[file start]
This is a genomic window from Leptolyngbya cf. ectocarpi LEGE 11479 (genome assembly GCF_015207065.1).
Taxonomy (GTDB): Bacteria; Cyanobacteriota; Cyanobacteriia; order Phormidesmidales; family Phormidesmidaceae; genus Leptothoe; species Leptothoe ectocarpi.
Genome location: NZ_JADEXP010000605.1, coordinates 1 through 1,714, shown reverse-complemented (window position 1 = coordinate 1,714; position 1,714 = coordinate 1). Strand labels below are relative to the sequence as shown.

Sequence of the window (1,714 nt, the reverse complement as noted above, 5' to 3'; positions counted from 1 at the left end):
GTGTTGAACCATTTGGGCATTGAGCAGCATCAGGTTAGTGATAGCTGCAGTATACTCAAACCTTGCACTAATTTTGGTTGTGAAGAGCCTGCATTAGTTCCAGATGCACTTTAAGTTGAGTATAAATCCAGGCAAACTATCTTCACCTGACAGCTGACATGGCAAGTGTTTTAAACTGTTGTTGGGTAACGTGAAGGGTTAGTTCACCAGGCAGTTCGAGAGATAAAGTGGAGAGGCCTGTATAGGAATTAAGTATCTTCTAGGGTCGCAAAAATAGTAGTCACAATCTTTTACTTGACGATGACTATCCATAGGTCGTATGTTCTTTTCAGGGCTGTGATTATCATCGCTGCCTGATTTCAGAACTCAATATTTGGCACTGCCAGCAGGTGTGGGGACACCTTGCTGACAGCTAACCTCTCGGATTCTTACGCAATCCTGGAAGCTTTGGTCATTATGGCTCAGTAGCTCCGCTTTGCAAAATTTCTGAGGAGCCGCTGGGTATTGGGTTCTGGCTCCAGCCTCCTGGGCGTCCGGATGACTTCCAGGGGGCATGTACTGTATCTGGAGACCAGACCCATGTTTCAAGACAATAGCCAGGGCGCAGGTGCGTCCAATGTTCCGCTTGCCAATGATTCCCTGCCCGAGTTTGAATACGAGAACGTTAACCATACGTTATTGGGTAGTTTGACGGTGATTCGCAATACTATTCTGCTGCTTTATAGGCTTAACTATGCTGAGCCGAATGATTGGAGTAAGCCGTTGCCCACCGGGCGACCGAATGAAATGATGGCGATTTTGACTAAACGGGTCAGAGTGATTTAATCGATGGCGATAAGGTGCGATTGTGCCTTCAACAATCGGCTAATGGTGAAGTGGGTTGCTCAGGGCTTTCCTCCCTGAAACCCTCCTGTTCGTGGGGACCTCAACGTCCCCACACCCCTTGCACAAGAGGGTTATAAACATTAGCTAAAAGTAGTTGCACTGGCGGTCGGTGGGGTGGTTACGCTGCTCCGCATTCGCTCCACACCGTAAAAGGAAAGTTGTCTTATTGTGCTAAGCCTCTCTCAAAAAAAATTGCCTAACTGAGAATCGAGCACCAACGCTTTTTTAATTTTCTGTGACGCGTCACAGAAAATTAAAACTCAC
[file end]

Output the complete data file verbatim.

This is a genomic window from Leptolyngbya cf. ectocarpi LEGE 11479 (genome assembly GCF_015207065.1).
Taxonomy (GTDB): Bacteria; Cyanobacteriota; Cyanobacteriia; order Phormidesmidales; family Phormidesmidaceae; genus Leptothoe; species Leptothoe ectocarpi.
Genome location: NZ_JADEXP010000605.1, coordinates 1 through 1,714, shown reverse-complemented (window position 1 = coordinate 1,714; position 1,714 = coordinate 1). Strand labels below are relative to the sequence as shown.

Sequence of the window (1,714 nt, the reverse complement as noted above, 5' to 3'; positions counted from 1 at the left end):
GTGTTGAACCATTTGGGCATTGAGCAGCATCAGGTTAGTGATAGCTGCAGTATACTCAAACCTTGCACTAATTTTGGTTGTGAAGAGCCTGCATTAGTTCCAGATGCACTTTAAGTTGAGTATAAATCCAGGCAAACTATCTTCACCTGACAGCTGACATGGCAAGTGTTTTAAACTGTTGTTGGGTAACGTGAAGGGTTAGTTCACCAGGCAGTTCGAGAGATAAAGTGGAGAGGCCTGTATAGGAATTAAGTATCTTCTAGGGTCGCAAAAATAGTAGTCACAATCTTTTACTTGACGATGACTATCCATAGGTCGTATGTTCTTTTCAGGGCTGTGATTATCATCGCTGCCTGATTTCAGAACTCAATATTTGGCACTGCCAGCAGGTGTGGGGACACCTTGCTGACAGCTAACCTCTCGGATTCTTACGCAATCCTGGAAGCTTTGGTCATTATGGCTCAGTAGCTCCGCTTTGCAAAATTTCTGAGGAGCCGCTGGGTATTGGGTTCTGGCTCCAGCCTCCTGGGCGTCCGGATGACTTCCAGGGGGCATGTACTGTATCTGGAGACCAGACCCATGTTTCAAGACAATAGCCAGGGCGCAGGTGCGTCCAATGTTCCGCTTGCCAATGATTCCCTGCCCGAGTTTGAATACGAGAACGTTAACCATACGTTATTGGGTAGTTTGACGGTGATTCGCAATACTATTCTGCTGCTTTATAGGCTTAACTATGCTGAGCCGAATGATTGGAGTAAGCCGTTGCCCACCGGGCGACCGAATGAAATGATGGCGATTTTGACTAAACGGGTCAGAGTGATTTAATCGATGGCGATAAGGTGCGATTGTGCCTTCAACAATCGGCTAATGGTGAAGTGGGTTGCTCAGGGCTTTCCTCCCTGAAACCCTCCTGTTCGTGGGGACCTCAACGTCCCCACACCCCTTGCACAAGAGGGTTATAAACATTAGCTAAAAGTAGTTGCACTGGCGGTCGGTGGGGTGGTTACGCTGCTCCGCATTCGCTCCACACCGTAAAAGGAAAGTTGTCTTATTGTGCTAAGCCTCTCTCAAAAAAAATTGCCTAACTGAGAATCGAGCACCAACGCTTTTTTAATTTTCTGTGACGCGTCACAGAAAATTAAAACTCAC